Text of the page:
Here is a story to illustrate my concern: 

A number of years ago in the United Kingdom there was a report about how members of a certain ethic community in a certain town were abusing the children of their town.

The police were notified from the beginning that there are victims making allegations of abuse, yet the police refused to respond.

Because the police were worried about being branded as racists.

So they did nothing.

Which only empowered the abusers.

Which caused more children to become victims.

Political correctness should mean that we treat all people with equal respect. It should not lead to a reality where criminals and others who are a danger to society are ignored because it will skew the statistics.

It should also not lead to a society where we are more concerned about potential reactions than we are concerned about what is best for oneself and one’s family.

So how does this translate to children?

With many children this is causing them to choose the choice that they believe others want them to make, and not the choice that they want to make.

They will choose to make their parents or friends happy at the expense of their own happiness.

They will sacrifice their own want in order to avoid being given criticism for beliefs that they really don’t have.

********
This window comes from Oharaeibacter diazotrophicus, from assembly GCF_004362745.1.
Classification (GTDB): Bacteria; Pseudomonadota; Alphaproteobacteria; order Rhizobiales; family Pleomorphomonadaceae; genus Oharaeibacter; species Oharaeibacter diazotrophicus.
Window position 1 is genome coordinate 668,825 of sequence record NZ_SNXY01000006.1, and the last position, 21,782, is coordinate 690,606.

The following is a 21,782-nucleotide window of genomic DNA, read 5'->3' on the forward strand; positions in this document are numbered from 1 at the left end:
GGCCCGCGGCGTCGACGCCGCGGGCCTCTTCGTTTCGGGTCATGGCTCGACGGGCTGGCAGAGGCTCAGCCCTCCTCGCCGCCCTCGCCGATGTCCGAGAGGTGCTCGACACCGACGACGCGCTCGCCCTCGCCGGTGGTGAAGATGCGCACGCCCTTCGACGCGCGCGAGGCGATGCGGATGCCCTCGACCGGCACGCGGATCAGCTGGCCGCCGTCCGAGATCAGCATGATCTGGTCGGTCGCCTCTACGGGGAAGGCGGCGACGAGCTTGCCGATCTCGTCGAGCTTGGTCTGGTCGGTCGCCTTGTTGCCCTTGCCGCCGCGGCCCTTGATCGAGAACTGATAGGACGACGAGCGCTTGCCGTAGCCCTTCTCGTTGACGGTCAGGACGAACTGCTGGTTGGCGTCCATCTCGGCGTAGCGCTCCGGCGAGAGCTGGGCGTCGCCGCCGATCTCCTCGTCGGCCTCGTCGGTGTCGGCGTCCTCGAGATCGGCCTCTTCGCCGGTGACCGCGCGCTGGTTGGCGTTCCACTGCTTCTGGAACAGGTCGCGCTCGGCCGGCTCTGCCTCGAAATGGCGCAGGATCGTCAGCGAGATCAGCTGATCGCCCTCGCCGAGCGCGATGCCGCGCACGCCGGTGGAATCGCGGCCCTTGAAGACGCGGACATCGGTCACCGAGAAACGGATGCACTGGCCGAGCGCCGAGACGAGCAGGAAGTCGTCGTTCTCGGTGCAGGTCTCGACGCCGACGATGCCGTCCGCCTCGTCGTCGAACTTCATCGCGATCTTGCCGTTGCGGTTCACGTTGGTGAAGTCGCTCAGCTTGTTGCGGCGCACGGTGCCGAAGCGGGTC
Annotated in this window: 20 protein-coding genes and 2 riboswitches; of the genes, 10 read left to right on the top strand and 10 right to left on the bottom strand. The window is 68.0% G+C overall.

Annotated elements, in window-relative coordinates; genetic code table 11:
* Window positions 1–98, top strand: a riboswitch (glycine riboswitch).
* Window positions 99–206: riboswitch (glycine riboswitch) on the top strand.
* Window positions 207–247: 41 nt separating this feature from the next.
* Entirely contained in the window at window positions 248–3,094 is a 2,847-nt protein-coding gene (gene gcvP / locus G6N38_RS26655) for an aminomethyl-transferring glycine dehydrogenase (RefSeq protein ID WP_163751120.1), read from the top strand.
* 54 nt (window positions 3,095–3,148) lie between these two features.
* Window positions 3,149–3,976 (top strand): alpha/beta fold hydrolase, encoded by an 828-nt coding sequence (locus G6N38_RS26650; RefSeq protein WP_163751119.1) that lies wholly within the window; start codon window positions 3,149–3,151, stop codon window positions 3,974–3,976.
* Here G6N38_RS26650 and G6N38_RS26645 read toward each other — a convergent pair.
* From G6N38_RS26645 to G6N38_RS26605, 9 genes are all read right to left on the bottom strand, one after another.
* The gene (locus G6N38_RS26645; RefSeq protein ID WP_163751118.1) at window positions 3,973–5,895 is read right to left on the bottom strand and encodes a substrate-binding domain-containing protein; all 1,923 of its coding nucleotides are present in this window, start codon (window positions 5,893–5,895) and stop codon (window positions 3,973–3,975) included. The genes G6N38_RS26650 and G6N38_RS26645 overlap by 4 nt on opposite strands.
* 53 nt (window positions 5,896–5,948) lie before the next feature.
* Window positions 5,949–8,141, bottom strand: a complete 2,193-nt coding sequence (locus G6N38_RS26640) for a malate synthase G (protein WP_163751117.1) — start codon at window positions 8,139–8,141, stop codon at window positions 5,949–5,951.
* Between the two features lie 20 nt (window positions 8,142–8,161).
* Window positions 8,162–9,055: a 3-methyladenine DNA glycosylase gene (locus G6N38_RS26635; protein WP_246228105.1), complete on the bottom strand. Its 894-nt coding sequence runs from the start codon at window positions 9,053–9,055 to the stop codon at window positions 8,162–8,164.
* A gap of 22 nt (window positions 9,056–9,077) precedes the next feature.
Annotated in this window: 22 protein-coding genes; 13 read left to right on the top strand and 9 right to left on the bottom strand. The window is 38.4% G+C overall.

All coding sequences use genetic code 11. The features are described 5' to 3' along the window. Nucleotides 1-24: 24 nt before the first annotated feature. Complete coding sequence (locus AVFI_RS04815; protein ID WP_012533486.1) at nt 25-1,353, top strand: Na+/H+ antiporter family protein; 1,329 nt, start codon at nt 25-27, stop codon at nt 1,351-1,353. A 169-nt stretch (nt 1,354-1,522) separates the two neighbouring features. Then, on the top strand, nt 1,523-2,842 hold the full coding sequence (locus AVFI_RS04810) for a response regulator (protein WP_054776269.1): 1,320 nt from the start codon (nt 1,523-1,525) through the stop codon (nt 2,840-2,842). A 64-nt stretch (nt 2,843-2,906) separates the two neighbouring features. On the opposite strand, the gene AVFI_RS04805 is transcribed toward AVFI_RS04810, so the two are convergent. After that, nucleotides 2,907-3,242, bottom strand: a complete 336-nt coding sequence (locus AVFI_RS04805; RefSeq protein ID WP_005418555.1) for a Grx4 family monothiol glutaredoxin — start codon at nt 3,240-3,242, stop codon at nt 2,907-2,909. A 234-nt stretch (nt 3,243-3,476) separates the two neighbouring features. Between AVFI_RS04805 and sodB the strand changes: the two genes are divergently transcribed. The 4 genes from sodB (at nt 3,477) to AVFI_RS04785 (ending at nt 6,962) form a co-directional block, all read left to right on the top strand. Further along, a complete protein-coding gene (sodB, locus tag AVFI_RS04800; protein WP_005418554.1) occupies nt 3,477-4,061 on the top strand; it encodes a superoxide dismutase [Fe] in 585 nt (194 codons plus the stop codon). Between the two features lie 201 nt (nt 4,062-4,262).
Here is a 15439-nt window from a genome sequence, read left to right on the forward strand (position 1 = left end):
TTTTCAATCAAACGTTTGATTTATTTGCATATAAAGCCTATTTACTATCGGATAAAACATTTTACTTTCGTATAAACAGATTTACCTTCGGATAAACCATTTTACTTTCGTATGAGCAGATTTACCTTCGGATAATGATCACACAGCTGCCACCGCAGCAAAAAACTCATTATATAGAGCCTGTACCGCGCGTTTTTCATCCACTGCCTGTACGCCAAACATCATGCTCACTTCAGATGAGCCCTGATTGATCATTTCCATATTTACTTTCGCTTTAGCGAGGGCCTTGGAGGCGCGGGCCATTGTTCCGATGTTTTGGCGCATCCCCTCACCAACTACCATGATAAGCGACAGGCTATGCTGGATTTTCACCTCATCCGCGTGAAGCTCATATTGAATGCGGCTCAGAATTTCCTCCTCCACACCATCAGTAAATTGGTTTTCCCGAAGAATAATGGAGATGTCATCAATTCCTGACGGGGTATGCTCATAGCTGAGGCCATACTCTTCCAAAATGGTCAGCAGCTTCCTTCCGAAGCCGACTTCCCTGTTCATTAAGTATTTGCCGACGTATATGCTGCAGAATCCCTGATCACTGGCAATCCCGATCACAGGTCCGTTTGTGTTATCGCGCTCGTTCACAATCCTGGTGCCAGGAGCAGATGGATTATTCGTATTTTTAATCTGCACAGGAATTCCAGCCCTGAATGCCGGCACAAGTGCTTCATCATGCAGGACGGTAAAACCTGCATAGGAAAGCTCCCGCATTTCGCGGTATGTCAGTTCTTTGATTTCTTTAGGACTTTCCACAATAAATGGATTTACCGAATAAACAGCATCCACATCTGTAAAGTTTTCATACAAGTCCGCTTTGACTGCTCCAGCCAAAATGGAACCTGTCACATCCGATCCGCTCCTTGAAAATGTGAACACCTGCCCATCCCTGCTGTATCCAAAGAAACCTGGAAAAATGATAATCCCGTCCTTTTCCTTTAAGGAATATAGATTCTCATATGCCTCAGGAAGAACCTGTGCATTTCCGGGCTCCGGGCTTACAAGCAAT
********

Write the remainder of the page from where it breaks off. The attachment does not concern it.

They are scared to use their voice to express their opinion, simply because they’ve witnessed what happens to others who have attempted to voice theirs.

Sadly, this reality has also opened them up to be manipulated by people who prey on this type of undue caution. (e.g. “Will you sign my petition asking the governor to pardon this person, or are you racist against people of this ethnic background?).

The goal should be for children to feel safe enough to express their true thoughts and feelings and they should be comfortable enough to choose their own personal wants.

The goal should NOT be that one needs to be so cautious of other people’s feelings that it completely stifles oneself.

So what can parents do?

Two suggestions:

First, teach them about Hanlon’s razor. That is the concept which says: Never attribute to malice that which can adequately explained by stupidity.

The second lesson is not taught through mere verbal education, it is taught through modelling proper behavior.

If children see that their parents aren’t so quick to view every insult and slight as vindictive, perhaps they won't either.

If they see their mother and father aren’t focused on how their neighbors perceive them, perhaps the child won’t be concerned as to how their classmates view them.

The change needs to come from the home.

The change needs to come from us, and that first and foremost means we need to change.

If we model bravery, they can be brave.

If we model a healthy ignorance to the optics, they can too.

However,  if we show them that we care about what others think about us, no amount of words in the dictionary will be able to convince them that they should behave differently.